“Just with us these past six or seven months he’s learned a different kind of life,” Creamer said of Pepe. “That he could have freedom, and most importantly that he would never be hurt.” This marked a completely different experience than Pepe had ever known. He had never been given the chance to climb or play, and had little experience communicating with his own species.
13. Jungle Sanctuary
Operation Spirit of Freedom finally closed as ADI transferred the 39 rescues from their temporary shelter to their new permanent home. ADI has an enormous enclosure at the Amazon jungle sanctuary Pilpintuwasi. The Pilpintuwasi Orphanage is a wildlife rescue and temporary custody center located on 20 hectares of land in the village of Padre Cocha, 20 minutes outside of Iquitos, the largest city in the Peruvian Amazon.
At the sanctuary, the staff works with the ecological police to take in animals confiscated from markets, airports and homes, which often arrive with injuries and malnourishment. Unfortunately the animals will never have all of the skills they need to live completely in the wild. Once the animals have recovered, many live free of cages, or in large enclosures that are the same as they would find in their natural environment.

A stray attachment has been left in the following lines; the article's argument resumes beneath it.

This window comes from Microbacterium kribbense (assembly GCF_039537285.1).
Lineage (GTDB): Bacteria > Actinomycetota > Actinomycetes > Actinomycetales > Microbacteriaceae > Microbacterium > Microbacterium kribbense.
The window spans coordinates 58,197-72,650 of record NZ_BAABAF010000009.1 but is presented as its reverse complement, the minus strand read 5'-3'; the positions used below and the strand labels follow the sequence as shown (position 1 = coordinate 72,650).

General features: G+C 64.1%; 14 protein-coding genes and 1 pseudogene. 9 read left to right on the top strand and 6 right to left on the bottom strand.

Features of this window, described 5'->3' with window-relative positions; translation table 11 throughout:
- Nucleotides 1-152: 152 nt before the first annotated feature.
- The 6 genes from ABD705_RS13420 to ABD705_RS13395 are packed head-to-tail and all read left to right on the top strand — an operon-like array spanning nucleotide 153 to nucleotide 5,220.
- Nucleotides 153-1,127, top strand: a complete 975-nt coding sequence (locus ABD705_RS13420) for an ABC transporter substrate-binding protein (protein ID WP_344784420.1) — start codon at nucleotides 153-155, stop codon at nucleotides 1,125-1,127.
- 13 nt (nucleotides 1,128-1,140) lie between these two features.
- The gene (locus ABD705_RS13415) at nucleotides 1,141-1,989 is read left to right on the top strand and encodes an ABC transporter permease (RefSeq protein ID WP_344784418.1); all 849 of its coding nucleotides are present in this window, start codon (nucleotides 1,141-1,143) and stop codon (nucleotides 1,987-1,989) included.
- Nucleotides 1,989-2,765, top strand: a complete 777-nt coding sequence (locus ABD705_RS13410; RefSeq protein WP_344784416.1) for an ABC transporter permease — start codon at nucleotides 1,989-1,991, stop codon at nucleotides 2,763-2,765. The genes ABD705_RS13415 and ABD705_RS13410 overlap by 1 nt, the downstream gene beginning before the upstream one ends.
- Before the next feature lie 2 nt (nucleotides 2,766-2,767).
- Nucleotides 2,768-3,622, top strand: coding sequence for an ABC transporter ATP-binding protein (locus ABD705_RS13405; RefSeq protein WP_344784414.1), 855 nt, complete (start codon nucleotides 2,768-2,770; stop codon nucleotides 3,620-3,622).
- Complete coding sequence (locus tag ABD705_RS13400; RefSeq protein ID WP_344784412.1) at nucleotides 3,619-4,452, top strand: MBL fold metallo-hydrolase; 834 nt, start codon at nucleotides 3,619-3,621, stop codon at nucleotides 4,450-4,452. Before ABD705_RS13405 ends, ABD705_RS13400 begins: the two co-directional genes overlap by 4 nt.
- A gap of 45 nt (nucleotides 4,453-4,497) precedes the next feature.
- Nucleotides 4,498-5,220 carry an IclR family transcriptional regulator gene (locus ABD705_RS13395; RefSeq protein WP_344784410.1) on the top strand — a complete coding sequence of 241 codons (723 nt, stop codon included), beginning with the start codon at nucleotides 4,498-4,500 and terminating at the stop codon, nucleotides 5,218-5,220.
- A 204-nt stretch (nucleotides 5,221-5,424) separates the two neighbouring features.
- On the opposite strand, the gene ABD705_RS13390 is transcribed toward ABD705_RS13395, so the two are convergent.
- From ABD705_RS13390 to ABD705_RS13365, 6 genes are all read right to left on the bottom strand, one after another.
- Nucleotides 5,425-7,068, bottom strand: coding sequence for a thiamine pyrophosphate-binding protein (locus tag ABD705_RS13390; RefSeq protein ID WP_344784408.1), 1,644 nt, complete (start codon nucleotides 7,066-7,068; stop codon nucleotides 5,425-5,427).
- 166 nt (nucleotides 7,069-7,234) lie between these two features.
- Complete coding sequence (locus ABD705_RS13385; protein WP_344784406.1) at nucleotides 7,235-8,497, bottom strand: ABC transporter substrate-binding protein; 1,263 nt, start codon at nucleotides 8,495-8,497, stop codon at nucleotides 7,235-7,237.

11. Peru Helps Animals
The entire government of Peru was on hand to escort the animals to their new home. Pepe and his friends were given a send off by Peru’s first lady Nadine Heredia. The Peruvian Air Force volunteered to fly the special animals 600 miles to the sanctuary. Even the Navy got in on the act, letting ADI use their dock in the Amazon rainforest.
10. A New Era
ADI had laid the groundwork for such cooperation for a number of years by advocating for animal rights and for a circus animals ban. According to Creamer, the partnership had paid off. “They’re very determined to make this law work, the officials.”
The only catch was that the animals had to travel in large animal-safe crates. They were not thrilled about returning to cages, since their time in the temporary shelter had been the first freedom they had known. They were reluctant to give it up. “We saw some little worried faces in the cages,” Creamer said.
9. Comforting Words
The ADI team did all they could to let the monkeys know that they would be okay. They talked to them in soothing voices, and held their hands through the cage bars. They fed them special treats to reassure them that the end result would be worth the very long flight. Their effort finally paid dividends.
8. Native Environment
When the monkeys made it to their native jungles, they seemed to know immediately they were home at last. Many of the monkeys couldn’t hide their joy. The results were mind-blowing. “You could see what you could only describe as joy on their faces,” Creamer said. “They immediately ran up to the turrets so they could see what they could see.”